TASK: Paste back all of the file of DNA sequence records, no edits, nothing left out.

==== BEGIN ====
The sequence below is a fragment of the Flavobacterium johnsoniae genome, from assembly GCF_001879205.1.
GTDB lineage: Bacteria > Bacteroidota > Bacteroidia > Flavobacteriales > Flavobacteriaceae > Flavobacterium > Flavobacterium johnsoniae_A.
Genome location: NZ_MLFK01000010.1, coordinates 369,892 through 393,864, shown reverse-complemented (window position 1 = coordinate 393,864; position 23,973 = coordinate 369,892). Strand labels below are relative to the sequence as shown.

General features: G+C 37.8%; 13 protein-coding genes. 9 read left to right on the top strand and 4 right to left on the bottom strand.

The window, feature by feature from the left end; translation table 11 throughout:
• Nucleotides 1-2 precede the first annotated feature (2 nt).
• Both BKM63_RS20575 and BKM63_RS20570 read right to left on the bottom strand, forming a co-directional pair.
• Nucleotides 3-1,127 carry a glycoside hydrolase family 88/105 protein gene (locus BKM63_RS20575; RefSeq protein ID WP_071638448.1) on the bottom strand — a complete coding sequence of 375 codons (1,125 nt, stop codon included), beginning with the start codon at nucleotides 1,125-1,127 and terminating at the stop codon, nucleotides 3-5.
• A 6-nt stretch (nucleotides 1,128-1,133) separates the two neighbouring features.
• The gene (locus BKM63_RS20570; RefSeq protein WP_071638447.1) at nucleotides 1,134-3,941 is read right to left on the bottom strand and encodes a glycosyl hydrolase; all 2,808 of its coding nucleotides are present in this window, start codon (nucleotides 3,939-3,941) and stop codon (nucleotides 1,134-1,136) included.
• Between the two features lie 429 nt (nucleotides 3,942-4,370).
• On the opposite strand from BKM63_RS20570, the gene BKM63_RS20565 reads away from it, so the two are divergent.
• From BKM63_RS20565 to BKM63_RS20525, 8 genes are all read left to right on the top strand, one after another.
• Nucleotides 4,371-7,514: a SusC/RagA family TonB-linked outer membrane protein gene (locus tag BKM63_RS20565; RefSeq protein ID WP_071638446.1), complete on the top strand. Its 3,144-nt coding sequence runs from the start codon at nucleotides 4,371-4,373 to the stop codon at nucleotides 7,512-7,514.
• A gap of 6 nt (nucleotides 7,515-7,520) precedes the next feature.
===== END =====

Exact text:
The sequence below is a fragment of the Flavobacterium johnsoniae genome, from assembly GCF_001879205.1.
GTDB lineage: Bacteria > Bacteroidota > Bacteroidia > Flavobacteriales > Flavobacteriaceae > Flavobacterium > Flavobacterium johnsoniae_A.
Genome location: NZ_MLFK01000010.1, coordinates 369,892 through 393,864, shown reverse-complemented (window position 1 = coordinate 393,864; position 23,973 = coordinate 369,892). Strand labels below are relative to the sequence as shown.

General features: G+C 37.8%; 13 protein-coding genes. 9 read left to right on the top strand and 4 right to left on the bottom strand.

The window, feature by feature from the left end; translation table 11 throughout:
• Nucleotides 1-2 precede the first annotated feature (2 nt).
• Both BKM63_RS20575 and BKM63_RS20570 read right to left on the bottom strand, forming a co-directional pair.
• Nucleotides 3-1,127 carry a glycoside hydrolase family 88/105 protein gene (locus BKM63_RS20575; RefSeq protein ID WP_071638448.1) on the bottom strand — a complete coding sequence of 375 codons (1,125 nt, stop codon included), beginning with the start codon at nucleotides 1,125-1,127 and terminating at the stop codon, nucleotides 3-5.
• A 6-nt stretch (nucleotides 1,128-1,133) separates the two neighbouring features.
• The gene (locus BKM63_RS20570; RefSeq protein WP_071638447.1) at nucleotides 1,134-3,941 is read right to left on the bottom strand and encodes a glycosyl hydrolase; all 2,808 of its coding nucleotides are present in this window, start codon (nucleotides 3,939-3,941) and stop codon (nucleotides 1,134-1,136) included.
• Between the two features lie 429 nt (nucleotides 3,942-4,370).
• On the opposite strand from BKM63_RS20570, the gene BKM63_RS20565 reads away from it, so the two are divergent.
• From BKM63_RS20565 to BKM63_RS20525, 8 genes are all read left to right on the top strand, one after another.
• Nucleotides 4,371-7,514: a SusC/RagA family TonB-linked outer membrane protein gene (locus tag BKM63_RS20565; RefSeq protein ID WP_071638446.1), complete on the top strand. Its 3,144-nt coding sequence runs from the start codon at nucleotides 4,371-4,373 to the stop codon at nucleotides 7,512-7,514.
• A gap of 6 nt (nucleotides 7,515-7,520) precedes the next feature.